Addressing practical considerations will help a group to run smoothly – other DEEP guides might be useful.
Linking with other groups in the DEEP network will help.
DEEP guide – Tips for organisations wanting to consult people with dementia about written documents 2013
Many organisations produce documents that may affect the lives of people with dementia.
Organisations can improve their documents if people with dementia share their views.
Many people with dementia can take part in consultations on written documents but they may need support to do so.
DEEP guide – Collecting the views of people with dementia 2013
Organisations and services increasingly want to engage with people with dementia to find out their views.
People with dementia across the UK are committed to improving services by giving their views. However, this must be organised in a supportive and respectful way.
Organisations and services should be clear about the ways in which they involve people with dementia in their work.
DEEP guide – Involving people with dementia at conferences and events 2013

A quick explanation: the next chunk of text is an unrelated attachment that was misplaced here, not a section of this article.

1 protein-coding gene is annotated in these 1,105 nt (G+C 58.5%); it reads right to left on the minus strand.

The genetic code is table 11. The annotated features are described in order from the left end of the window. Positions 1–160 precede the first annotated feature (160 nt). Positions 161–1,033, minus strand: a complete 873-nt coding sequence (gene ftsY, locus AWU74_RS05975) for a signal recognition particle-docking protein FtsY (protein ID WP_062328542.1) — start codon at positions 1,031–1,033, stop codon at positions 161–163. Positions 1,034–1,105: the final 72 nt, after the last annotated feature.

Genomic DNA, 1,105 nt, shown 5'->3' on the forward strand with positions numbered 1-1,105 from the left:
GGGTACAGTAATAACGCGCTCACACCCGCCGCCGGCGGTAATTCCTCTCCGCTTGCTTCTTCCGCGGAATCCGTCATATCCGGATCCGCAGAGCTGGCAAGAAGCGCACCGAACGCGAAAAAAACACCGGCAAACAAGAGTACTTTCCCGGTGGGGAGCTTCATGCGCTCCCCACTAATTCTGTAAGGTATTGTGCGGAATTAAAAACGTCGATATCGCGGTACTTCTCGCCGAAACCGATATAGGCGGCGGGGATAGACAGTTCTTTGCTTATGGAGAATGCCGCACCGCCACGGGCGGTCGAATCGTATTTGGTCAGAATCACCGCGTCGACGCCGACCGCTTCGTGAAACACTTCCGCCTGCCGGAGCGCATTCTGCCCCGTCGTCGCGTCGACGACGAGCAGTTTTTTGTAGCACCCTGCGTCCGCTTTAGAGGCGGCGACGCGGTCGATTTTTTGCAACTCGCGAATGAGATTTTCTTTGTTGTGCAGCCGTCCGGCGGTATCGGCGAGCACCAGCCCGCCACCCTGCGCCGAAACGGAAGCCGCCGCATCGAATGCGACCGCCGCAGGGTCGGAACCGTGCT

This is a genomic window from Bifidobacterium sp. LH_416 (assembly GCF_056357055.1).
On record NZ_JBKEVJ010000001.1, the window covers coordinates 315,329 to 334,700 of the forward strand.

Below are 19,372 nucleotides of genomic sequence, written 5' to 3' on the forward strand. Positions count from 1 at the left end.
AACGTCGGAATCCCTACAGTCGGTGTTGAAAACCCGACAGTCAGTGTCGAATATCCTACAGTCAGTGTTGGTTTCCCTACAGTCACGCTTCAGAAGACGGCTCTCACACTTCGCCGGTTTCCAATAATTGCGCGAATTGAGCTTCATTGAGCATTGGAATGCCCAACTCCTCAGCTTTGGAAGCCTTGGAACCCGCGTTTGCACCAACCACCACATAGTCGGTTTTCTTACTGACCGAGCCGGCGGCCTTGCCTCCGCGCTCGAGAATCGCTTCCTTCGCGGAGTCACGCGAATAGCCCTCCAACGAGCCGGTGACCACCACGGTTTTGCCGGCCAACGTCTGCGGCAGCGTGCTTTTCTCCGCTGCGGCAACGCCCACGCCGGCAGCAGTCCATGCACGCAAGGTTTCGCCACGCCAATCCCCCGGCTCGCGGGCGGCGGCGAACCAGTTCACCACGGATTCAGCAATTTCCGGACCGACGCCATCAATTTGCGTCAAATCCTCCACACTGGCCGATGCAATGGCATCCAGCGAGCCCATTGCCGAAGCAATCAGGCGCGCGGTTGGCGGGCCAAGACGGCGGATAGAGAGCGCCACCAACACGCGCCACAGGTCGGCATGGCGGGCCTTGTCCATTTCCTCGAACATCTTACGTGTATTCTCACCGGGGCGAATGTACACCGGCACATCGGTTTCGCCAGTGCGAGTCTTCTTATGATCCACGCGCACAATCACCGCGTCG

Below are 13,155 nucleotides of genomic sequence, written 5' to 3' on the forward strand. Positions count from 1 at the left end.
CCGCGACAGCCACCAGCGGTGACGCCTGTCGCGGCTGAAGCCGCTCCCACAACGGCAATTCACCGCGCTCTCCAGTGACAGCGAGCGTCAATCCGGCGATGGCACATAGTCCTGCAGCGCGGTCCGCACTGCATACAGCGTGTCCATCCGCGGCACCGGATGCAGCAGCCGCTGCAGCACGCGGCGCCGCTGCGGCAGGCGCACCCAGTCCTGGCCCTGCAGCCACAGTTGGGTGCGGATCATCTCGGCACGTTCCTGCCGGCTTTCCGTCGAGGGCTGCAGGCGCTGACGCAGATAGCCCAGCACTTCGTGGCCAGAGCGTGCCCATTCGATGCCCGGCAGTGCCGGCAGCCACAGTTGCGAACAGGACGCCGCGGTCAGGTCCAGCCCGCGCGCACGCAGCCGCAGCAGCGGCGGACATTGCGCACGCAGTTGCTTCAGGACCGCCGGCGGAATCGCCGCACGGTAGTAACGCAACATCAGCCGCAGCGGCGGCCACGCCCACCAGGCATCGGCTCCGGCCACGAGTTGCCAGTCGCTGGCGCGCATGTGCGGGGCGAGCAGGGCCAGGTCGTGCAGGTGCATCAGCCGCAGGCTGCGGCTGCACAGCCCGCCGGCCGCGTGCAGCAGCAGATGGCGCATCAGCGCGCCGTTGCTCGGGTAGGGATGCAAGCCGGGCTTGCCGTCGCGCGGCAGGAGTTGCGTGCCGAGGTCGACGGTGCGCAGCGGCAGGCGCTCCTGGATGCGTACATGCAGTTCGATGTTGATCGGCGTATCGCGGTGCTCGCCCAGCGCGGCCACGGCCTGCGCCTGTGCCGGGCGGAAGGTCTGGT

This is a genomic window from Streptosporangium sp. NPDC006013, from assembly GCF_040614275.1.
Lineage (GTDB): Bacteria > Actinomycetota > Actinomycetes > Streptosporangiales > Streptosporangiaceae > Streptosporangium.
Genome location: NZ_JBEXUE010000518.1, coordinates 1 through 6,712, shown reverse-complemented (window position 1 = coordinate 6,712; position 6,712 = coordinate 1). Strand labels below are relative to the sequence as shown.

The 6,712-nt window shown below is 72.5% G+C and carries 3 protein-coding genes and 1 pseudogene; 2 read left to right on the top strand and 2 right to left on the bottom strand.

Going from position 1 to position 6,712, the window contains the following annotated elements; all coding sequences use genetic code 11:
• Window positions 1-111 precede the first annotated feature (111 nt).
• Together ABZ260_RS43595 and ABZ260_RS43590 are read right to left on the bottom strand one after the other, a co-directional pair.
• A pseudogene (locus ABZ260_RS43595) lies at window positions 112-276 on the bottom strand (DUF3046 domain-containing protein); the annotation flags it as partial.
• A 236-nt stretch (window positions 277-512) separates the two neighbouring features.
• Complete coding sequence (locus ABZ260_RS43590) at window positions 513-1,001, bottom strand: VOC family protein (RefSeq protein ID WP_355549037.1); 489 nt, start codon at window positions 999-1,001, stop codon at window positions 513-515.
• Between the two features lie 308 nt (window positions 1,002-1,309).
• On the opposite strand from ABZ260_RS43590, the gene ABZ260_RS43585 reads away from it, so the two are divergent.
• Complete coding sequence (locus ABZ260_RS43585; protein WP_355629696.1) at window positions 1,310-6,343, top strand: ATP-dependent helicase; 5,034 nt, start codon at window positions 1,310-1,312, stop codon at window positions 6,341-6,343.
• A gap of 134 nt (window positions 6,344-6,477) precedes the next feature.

People with dementia are often invited to take part in conferences and events. These opportunities provide positive ways for people to raise awareness about dementia.
Good pre-event information and an identified supporter can help people with dementia feel more confident.
Make sure you have a clear plan in place for how you are going to support the person with dementia.
DEEP guide – DEEP guide for conference presenters and speakers 2016
People with dementia are increasingly taking part in conferences and events – as presenters and as audience members.
This guide shares some good practice ideas about how to best ensure people with dementia feel welcomed and included. The guide is based on recommendations from people with dementia.
DEEP guide – Guidance for film-makers working with people with dementia 2013
Film is a powerful medium that when used positively can make a huge contribution to increasing understanding about dementia.
Involving people with dementia at every stage in the film-making process will ensure that the film reflects the messages that people with dementia want others to hear.
DEEP guide – Involving people with dementia in recruitment 2013
Many organisations recruit staff or external organisations to work with people with dementia.
There are many ways of involving people with dementia in recruitment processes.
People with dementia have the right to a say in decisions that affect their lives.
Publications about Belonging
Shared lives and dementia 2013
This is the report about our project with Shared Lives South West – looking at how adult placement could be used to support people with dementia.
DEEP guide – Changing roles 2016
People with dementia might not want to be part of a DEEP influencing group for ever – here are some thoughts on this and what to do to help accommodate changing needs.
Groups work well if they make adjustments to accommodate people’s changing needs.